Moreover, when using separate electronic instruments it is difficult to set up a circuitry experiment because the circuit, even if on a printed circuit card, must be connected to the electronic instruments using external leads or wires. A beginning student who is not very familiar with the operation of the equipment can easily make mistakes in making the connections and cause possible equipment damage. Therefore, the use of separate electronic instruments requiring external leads for connecting the instruments to the circuit to be tested is undesirable in a classroom because it is time-consuming, mistakes can be made in setting up the experiment, and an experienced instructor is required to insure that the proper connections are made. Further, the time spent in setting up the experiment leaves less time available for actually conducting the experiment.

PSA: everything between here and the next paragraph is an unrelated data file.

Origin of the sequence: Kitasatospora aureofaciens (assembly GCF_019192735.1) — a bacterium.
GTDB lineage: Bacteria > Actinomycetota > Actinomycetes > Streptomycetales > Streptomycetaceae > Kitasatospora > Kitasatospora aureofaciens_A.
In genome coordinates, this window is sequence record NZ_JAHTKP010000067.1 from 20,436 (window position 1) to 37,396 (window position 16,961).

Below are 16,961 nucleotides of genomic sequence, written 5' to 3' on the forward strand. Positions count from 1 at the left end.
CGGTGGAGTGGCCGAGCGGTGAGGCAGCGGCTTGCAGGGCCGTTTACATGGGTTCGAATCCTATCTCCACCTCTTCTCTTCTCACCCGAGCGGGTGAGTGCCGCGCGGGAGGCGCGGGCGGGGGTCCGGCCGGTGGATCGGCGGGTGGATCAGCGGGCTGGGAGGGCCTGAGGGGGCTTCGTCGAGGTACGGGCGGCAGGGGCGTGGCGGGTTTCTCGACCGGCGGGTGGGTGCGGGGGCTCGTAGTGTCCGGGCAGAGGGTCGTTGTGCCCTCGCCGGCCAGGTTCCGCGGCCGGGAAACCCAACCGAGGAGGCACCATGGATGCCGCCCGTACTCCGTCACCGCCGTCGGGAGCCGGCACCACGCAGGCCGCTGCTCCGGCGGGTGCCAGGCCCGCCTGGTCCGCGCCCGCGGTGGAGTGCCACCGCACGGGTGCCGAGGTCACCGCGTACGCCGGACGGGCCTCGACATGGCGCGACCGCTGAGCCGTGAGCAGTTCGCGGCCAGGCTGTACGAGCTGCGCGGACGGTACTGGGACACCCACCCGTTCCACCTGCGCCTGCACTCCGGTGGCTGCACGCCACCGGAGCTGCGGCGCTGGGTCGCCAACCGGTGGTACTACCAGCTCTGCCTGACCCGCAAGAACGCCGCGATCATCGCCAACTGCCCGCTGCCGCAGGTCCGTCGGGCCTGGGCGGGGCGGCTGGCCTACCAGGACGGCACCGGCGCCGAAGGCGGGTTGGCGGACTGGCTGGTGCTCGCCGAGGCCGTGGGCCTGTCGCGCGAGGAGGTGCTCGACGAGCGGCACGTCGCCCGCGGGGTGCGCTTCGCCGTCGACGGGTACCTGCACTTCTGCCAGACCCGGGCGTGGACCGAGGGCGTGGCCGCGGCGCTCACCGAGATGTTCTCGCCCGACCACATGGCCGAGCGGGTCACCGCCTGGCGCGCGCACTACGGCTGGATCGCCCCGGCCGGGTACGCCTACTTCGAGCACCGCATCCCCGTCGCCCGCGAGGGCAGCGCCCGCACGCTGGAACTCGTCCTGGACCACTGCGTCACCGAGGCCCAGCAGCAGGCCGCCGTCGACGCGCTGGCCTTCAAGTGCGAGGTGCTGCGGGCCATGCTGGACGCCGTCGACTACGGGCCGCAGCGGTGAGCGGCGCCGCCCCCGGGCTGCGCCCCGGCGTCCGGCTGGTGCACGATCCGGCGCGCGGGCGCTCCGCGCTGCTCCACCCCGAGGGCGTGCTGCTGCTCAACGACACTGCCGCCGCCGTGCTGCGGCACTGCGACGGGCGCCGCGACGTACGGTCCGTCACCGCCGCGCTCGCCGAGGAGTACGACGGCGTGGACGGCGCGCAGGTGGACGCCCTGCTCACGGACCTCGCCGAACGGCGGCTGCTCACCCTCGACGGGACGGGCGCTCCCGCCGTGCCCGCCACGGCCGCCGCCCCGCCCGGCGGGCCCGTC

Because of the complexity involved in setting up electronic circuitry experiments utilizing specialized instruments, the use of laboratory instruments in schools for teaching purposes has not been wide spread and much less, if ever, has such equipment been made available for use and handling by students.
If separate components are used in schools, they are generally used with specially designed benches having lockable covers to prevent theft of the components when the equipment is not in use. Therefore, it is desirable to provide a self-contained electronic instrumentation device that does not require specially designed tables, but rather can be used on any table, and when the device is not in use, can be easily carried and stored in any lockable cabinet.